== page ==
Syrians vote in presidential election

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Syrian refugees return to their country through the Masnaa Border Crossing between Lebanon and Syria to participate in the presidential election on June 3, 2014. (Photo: Osama Kadiri)

By: Rana Harbi

Published Tuesday, June 3, 2014

Syrians lined up outside polling centers around Syria on Tuesday to cast their ballots in a presidential election that Syria’s current President Bashar al-Assad is expected to win.

The voting was extended by five hours on Tuesday until midnight (2100 GMT) to allow more people to participate due to heavy turnout, state media said.

The first multi-candidate presidential election in Syria in more than 40 years is taking place after three years of a devastating crisis that has led to the death of tens of thousands and the displacement of millions of Syrians.

According to the Syrian Arab News Agency, SANA, the number of election centers in all Syrian provinces is 9,601, and they include 11,776 ballot boxes for some 15 million eligible voters.

Not everyone will be able to cast their ballot, as rebel-held regions in northern and eastern Syria will not take part in the election. The Syrian government did not open polling stations in areas dominated by the rebels who have denounced the vote as a farce and have decided to boycott what they called a “blood election.”

According to the Telegraph, a document circulated by armed opposition groups in the central Hama province warned activists not to leave their homes during the elections because of planned attacks on the city. “We warn the licentious regime that we are going to burn the land under their feet,” said the document, which was signed by the major revolutionary and military councils in the area.

Pictures of Assad and his wife casting their votes Tuesday morning at Martyr Ma'asarani School polling center in Damascus went viral on social media platforms.

Assad, who is running for a third seven-year term, faces two largely unknown candidates: independent MP and former communist party member Maher Abdel Hafiz Hajjar, and Damascus businessman Hassan Abdullah al-Nouri, a member of the internal opposition tolerated by Assad's government.

Hajjar cast his vote in the Syrian People's Assembly, while al-Nouri voted in the polling center of the Sheraton Hotel in Damascus.

"We started a new phase of countering terrorism and the global war on Syria by the will of the Syrian people and heroic sacrifices of its army," said al-Nouri in a statement to the press.

Syrian Prime Minister Wael al-Halaqi said to the press after casting his vote that, “only Syrians can grant legitimacy to this presidential election.”Al-Halaqi added, “Syrians today will determine the fate and future of Syria in a democratic way.”

Syrian Foreign Minister Walid al-Muallim cast his vote in the Council of Ministers in Damascus. “Syrians are imposing their will in a free, transparent and pluralistic elections,” al-Moallem said in a statement to the press.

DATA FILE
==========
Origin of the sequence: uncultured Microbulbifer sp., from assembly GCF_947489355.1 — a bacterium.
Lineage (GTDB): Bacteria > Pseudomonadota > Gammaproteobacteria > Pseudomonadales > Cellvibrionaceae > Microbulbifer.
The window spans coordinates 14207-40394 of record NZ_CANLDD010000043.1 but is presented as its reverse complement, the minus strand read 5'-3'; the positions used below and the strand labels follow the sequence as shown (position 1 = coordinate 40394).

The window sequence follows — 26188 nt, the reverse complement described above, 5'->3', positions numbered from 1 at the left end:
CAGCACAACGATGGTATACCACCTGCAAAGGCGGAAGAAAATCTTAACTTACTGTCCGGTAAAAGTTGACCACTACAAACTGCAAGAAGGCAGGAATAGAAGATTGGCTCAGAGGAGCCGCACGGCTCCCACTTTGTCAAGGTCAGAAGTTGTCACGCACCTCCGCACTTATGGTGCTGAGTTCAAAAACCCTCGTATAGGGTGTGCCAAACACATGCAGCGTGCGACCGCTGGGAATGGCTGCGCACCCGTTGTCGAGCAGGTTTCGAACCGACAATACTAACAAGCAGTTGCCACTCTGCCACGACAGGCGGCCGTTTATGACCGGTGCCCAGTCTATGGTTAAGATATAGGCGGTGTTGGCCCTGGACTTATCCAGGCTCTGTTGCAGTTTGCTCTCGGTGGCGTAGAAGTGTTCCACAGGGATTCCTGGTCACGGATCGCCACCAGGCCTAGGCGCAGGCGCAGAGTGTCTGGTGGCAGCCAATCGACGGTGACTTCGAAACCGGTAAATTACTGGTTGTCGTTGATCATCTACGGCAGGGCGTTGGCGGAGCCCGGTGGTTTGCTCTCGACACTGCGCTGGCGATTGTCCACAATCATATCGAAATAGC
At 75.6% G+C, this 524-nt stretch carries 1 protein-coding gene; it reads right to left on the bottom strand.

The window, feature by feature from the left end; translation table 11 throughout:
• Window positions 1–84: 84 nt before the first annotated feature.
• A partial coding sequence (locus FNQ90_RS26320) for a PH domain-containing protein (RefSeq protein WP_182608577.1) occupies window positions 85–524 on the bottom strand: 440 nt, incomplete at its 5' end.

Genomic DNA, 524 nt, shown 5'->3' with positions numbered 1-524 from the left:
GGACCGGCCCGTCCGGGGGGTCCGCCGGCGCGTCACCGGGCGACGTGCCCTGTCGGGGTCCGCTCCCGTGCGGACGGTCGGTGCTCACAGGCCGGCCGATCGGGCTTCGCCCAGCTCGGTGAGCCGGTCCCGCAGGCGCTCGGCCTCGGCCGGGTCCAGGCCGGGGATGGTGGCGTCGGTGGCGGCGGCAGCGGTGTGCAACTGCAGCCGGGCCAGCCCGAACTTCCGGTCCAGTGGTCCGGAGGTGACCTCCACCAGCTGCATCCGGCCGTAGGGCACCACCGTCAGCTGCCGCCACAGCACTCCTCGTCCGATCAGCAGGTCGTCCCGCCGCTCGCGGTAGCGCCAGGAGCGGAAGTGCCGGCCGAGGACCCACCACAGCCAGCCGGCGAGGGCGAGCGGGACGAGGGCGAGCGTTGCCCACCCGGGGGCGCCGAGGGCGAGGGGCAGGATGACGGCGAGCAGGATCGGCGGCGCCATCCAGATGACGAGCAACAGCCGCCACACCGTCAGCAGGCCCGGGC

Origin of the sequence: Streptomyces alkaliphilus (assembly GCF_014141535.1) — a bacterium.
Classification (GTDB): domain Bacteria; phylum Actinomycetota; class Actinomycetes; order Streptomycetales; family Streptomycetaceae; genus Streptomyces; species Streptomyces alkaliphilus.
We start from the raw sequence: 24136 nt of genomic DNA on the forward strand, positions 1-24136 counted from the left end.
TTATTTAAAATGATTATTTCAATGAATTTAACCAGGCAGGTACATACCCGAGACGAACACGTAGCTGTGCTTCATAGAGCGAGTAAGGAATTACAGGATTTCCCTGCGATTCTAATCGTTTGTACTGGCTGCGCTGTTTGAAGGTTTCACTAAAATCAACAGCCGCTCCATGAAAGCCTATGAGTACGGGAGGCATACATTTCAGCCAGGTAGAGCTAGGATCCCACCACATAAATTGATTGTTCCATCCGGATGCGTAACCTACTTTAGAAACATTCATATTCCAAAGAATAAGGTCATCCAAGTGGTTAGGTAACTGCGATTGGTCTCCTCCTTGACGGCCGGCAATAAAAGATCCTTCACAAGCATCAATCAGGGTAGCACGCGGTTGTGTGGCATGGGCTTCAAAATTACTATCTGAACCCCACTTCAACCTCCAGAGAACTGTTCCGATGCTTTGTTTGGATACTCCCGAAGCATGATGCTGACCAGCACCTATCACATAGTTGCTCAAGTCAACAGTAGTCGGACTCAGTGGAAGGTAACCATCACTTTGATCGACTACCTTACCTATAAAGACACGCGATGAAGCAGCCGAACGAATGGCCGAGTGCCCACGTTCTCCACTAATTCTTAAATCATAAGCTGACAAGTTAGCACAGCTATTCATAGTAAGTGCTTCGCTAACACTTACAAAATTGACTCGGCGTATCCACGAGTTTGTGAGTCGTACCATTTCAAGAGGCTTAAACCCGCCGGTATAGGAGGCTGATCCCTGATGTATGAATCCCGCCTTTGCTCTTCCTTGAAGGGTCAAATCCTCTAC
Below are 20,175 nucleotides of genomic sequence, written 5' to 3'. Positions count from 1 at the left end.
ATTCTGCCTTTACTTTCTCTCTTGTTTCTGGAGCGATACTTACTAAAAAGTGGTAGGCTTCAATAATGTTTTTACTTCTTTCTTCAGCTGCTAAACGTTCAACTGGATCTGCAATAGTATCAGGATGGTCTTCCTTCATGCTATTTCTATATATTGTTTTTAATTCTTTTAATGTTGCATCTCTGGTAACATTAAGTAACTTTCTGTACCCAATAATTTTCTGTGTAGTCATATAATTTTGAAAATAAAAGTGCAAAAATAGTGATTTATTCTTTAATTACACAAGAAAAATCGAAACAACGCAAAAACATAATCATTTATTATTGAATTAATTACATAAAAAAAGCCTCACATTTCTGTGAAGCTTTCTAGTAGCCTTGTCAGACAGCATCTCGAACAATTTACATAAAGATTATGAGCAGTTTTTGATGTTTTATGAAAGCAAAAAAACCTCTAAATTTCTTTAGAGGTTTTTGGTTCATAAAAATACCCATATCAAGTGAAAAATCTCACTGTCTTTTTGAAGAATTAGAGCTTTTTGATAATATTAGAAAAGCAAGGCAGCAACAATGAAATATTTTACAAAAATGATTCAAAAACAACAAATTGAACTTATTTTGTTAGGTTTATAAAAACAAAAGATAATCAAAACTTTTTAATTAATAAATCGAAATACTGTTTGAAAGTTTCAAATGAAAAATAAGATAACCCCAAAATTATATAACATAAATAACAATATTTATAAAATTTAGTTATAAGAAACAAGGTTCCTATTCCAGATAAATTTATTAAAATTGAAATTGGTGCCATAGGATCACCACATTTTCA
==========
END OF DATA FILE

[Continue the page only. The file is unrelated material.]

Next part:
Last week, all the entrances to the Lebanese capital were jammed as tens of thousands of Syrians flocked to their embassy in the town of Yarze overlooking Beirut to cast their absentee ballot ahead of Tuesday’s presidential elections. Between 80,000 and 100,000 people showed up at the embassy, according to various media outlets.

Even though Lebanon’s Interior Ministry said on Saturday that Syrian refugees in Lebanon will lose their status as such if they return home for a visit, reporters from different media outlets interviewed scores of Syrians on Tuesday moving across the Lebanese-Syrian border to participate in the presidential elections.

The Masnaa Border Crossing between Lebanon and Syria on June 3, 2014. (Photo: Osama Kadiri)The Masnaa Border Crossing between Lebanon and Syria on June 3, 2014. (Photo: Osama Kadiri)

“I’m going to vote for our only president, Bashar al-Assad,” a Syrian woman told the Lebanese Broadcasting Corporation, LBC, reporter on the border, “I don’t care if I lose my status as a refugee.”

“The Lebanese government shouldn’t deny me my right to participate in electing my president,” said another Syrian woman. “It really shows the contempt that the Lebanese government has for democracy.”

Activists opposed to the Syrian regime have launched campaigns online and on the streets against the presidential vote. Using graffiti and the power of art, Syrian activists expressed their opposition to Assad and the elections.

According to Agence France-Presse, AFP, in the northern city of Aleppo, a young artist has painted rubbish containers white in rebel-held areas, transforming them into mock ballot-boxes. "Cast your vote here," the artist, Jumaa, sprayed on the metal containers.

Most Western countries as well as Arab countries have prevented Syrians from voting at their embassies.

At least three flights from Kuwait, chartered by an anonymous Syrian businessman, were to bring Syrian expats home to vote. According to an Associated Press crew at the Damascus International Airport, the first flight landed in the morning hours with nearly 200 people. The people said they would vote and then immediately fly back to Kuwait.


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